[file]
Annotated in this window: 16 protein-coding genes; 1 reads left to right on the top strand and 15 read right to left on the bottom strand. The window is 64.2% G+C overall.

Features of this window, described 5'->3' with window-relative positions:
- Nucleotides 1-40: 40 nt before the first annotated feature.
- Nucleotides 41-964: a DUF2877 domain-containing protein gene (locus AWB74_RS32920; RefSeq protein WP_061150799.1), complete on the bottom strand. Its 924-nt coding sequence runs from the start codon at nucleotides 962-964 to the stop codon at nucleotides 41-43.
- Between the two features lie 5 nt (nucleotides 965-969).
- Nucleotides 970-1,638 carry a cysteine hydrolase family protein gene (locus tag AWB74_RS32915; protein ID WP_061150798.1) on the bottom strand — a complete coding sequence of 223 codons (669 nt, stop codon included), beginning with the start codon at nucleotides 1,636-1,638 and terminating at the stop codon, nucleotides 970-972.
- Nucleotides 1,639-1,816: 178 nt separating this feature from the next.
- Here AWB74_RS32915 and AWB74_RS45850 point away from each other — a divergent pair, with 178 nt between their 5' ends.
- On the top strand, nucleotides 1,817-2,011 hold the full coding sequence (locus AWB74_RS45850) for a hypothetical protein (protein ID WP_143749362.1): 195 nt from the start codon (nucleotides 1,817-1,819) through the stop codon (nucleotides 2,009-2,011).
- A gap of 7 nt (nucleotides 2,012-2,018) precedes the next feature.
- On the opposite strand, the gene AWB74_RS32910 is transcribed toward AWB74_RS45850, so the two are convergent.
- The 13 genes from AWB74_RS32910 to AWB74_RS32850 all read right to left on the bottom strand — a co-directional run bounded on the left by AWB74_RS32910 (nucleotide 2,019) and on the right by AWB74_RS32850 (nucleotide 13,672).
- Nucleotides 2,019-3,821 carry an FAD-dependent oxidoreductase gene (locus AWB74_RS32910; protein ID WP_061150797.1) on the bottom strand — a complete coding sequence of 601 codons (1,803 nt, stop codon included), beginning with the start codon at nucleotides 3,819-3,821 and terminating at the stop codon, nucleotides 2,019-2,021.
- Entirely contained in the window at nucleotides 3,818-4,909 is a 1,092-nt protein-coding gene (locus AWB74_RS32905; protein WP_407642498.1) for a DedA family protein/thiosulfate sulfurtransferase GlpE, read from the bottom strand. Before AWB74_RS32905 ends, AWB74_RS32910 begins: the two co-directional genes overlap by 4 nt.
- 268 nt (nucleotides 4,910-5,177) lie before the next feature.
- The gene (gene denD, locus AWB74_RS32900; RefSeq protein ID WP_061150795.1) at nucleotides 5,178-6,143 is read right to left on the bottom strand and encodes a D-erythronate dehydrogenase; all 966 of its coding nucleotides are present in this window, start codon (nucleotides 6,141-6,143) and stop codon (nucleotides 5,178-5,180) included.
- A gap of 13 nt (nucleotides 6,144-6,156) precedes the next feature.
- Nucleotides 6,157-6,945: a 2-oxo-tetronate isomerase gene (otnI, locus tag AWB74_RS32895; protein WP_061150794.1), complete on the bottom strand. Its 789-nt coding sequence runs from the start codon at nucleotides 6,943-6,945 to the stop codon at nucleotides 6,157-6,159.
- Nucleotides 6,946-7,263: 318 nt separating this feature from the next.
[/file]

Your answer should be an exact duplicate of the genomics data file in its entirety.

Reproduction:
Annotated in this window: 16 protein-coding genes; 1 reads left to right on the top strand and 15 read right to left on the bottom strand. The window is 64.2% G+C overall.

Features of this window, described 5'->3' with window-relative positions:
- Nucleotides 1-40: 40 nt before the first annotated feature.
- Nucleotides 41-964: a DUF2877 domain-containing protein gene (locus AWB74_RS32920; RefSeq protein WP_061150799.1), complete on the bottom strand. Its 924-nt coding sequence runs from the start codon at nucleotides 962-964 to the stop codon at nucleotides 41-43.
- Between the two features lie 5 nt (nucleotides 965-969).
- Nucleotides 970-1,638 carry a cysteine hydrolase family protein gene (locus tag AWB74_RS32915; protein ID WP_061150798.1) on the bottom strand — a complete coding sequence of 223 codons (669 nt, stop codon included), beginning with the start codon at nucleotides 1,636-1,638 and terminating at the stop codon, nucleotides 970-972.
- Nucleotides 1,639-1,816: 178 nt separating this feature from the next.
- Here AWB74_RS32915 and AWB74_RS45850 point away from each other — a divergent pair, with 178 nt between their 5' ends.
- On the top strand, nucleotides 1,817-2,011 hold the full coding sequence (locus AWB74_RS45850) for a hypothetical protein (protein ID WP_143749362.1): 195 nt from the start codon (nucleotides 1,817-1,819) through the stop codon (nucleotides 2,009-2,011).
- A gap of 7 nt (nucleotides 2,012-2,018) precedes the next feature.
- On the opposite strand, the gene AWB74_RS32910 is transcribed toward AWB74_RS45850, so the two are convergent.
- The 13 genes from AWB74_RS32910 to AWB74_RS32850 all read right to left on the bottom strand — a co-directional run bounded on the left by AWB74_RS32910 (nucleotide 2,019) and on the right by AWB74_RS32850 (nucleotide 13,672).
- Nucleotides 2,019-3,821 carry an FAD-dependent oxidoreductase gene (locus AWB74_RS32910; protein ID WP_061150797.1) on the bottom strand — a complete coding sequence of 601 codons (1,803 nt, stop codon included), beginning with the start codon at nucleotides 3,819-3,821 and terminating at the stop codon, nucleotides 2,019-2,021.
- Entirely contained in the window at nucleotides 3,818-4,909 is a 1,092-nt protein-coding gene (locus AWB74_RS32905; protein WP_407642498.1) for a DedA family protein/thiosulfate sulfurtransferase GlpE, read from the bottom strand. Before AWB74_RS32905 ends, AWB74_RS32910 begins: the two co-directional genes overlap by 4 nt.
- 268 nt (nucleotides 4,910-5,177) lie before the next feature.
- The gene (gene denD, locus AWB74_RS32900; RefSeq protein ID WP_061150795.1) at nucleotides 5,178-6,143 is read right to left on the bottom strand and encodes a D-erythronate dehydrogenase; all 966 of its coding nucleotides are present in this window, start codon (nucleotides 6,141-6,143) and stop codon (nucleotides 5,178-5,180) included.
- A gap of 13 nt (nucleotides 6,144-6,156) precedes the next feature.
- Nucleotides 6,157-6,945: a 2-oxo-tetronate isomerase gene (otnI, locus tag AWB74_RS32895; protein WP_061150794.1), complete on the bottom strand. Its 789-nt coding sequence runs from the start codon at nucleotides 6,943-6,945 to the stop codon at nucleotides 6,157-6,159.
- Nucleotides 6,946-7,263: 318 nt separating this feature from the next.